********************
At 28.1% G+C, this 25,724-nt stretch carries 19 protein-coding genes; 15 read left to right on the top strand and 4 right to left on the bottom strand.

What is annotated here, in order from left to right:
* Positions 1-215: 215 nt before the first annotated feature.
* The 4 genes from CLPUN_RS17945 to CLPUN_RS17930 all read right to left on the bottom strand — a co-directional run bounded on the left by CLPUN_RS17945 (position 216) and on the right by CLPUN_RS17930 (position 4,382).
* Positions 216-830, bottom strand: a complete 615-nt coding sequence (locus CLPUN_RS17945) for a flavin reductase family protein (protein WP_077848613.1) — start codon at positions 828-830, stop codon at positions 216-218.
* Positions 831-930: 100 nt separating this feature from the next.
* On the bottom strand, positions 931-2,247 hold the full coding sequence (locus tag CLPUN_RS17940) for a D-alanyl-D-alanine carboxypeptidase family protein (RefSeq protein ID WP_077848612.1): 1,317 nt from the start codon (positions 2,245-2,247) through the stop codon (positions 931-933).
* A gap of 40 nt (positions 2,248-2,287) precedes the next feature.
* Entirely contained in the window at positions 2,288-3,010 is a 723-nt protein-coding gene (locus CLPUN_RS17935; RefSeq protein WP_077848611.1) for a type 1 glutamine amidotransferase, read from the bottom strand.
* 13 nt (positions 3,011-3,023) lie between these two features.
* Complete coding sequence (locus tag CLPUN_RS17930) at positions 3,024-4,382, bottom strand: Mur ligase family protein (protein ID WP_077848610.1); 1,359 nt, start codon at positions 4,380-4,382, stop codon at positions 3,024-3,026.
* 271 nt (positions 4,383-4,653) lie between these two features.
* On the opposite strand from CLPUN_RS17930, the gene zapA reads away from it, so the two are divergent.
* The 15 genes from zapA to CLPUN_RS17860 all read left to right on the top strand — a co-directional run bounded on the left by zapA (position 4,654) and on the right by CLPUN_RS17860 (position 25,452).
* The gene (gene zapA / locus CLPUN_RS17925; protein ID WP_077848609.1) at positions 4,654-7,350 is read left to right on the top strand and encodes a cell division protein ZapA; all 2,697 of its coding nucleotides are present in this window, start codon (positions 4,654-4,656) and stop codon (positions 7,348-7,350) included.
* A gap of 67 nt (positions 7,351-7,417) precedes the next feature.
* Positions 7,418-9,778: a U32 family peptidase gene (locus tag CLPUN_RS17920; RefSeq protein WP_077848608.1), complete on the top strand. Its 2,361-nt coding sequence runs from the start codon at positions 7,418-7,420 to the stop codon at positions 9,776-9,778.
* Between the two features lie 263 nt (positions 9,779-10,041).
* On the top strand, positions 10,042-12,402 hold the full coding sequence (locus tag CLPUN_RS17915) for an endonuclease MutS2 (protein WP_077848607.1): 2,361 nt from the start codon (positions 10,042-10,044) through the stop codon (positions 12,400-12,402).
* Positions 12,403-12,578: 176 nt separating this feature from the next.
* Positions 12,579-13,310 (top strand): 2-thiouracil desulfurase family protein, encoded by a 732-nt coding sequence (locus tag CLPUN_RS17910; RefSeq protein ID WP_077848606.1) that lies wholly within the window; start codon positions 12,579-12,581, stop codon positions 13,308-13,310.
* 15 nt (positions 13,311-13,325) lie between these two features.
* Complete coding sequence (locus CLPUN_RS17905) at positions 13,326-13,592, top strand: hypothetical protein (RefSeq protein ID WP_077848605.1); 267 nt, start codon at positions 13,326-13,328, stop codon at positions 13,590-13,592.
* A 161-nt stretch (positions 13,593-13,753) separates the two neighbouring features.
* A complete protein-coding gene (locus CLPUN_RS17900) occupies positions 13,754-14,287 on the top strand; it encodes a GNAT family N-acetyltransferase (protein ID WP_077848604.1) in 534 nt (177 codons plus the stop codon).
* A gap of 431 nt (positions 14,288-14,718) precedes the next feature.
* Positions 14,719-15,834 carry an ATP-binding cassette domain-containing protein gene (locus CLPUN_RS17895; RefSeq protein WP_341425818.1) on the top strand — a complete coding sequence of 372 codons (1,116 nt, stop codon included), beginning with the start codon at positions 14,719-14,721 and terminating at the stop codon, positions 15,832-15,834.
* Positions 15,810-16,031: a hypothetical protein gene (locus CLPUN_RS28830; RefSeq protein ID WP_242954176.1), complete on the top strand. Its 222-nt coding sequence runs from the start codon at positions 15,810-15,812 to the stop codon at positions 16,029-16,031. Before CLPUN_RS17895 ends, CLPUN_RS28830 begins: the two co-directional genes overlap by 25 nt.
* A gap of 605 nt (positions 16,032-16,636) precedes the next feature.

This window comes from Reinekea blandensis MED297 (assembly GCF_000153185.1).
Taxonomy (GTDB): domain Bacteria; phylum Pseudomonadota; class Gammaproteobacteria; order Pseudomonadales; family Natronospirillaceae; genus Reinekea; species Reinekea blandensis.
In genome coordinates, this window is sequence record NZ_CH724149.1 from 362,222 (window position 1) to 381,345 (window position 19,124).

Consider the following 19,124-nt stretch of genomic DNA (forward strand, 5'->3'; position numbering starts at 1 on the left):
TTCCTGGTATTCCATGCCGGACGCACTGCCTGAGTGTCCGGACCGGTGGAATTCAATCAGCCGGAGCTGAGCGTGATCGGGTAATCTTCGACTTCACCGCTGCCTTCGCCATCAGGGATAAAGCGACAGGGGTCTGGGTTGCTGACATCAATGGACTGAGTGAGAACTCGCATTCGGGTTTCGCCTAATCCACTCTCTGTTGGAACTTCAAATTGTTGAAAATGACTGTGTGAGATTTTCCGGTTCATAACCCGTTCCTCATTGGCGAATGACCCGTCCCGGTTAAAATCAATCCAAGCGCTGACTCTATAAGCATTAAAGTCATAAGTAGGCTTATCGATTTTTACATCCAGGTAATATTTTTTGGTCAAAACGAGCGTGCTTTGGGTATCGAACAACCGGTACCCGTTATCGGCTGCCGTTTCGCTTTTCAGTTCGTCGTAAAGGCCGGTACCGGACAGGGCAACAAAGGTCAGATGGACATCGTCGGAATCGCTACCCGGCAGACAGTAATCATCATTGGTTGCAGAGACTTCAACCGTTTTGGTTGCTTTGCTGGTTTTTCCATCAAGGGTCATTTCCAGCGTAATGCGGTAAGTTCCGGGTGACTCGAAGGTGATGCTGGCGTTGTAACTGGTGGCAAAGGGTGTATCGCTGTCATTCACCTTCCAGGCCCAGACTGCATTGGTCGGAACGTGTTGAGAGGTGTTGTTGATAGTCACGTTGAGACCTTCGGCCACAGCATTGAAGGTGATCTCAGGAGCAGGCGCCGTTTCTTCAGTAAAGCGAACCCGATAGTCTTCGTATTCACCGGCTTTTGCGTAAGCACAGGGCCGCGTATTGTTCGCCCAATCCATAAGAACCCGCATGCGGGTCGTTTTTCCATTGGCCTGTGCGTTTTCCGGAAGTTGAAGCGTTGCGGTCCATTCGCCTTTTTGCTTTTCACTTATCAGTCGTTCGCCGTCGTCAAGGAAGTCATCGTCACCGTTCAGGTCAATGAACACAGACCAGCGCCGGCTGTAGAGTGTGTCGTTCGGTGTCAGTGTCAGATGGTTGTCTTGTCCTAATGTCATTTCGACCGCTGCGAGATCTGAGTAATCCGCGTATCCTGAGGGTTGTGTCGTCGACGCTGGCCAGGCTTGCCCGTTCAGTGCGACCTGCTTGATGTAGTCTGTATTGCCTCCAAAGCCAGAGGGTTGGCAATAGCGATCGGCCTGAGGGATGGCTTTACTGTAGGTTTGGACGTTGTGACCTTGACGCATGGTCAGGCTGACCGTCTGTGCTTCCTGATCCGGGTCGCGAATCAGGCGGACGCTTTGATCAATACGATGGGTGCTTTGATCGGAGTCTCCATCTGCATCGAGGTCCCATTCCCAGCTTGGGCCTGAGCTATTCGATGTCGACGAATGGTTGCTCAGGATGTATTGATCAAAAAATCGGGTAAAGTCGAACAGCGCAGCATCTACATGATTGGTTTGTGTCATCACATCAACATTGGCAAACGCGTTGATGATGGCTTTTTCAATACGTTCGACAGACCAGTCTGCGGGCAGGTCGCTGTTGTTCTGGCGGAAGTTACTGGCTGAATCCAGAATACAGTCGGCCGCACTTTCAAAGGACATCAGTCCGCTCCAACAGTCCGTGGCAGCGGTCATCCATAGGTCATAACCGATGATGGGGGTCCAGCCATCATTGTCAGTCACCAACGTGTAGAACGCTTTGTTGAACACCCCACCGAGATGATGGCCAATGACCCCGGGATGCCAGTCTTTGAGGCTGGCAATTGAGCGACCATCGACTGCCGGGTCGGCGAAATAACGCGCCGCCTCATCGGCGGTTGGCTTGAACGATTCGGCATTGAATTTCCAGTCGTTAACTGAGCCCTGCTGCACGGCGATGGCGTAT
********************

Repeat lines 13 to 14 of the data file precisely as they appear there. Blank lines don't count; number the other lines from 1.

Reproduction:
* On the opposite strand from CLPUN_RS17930, the gene zapA reads away from it, so the two are divergent.
* The 15 genes from zapA to CLPUN_RS17860 all read left to right on the top strand — a co-directional run bounded on the left by zapA (position 4,654) and on the right by CLPUN_RS17860 (position 25,452).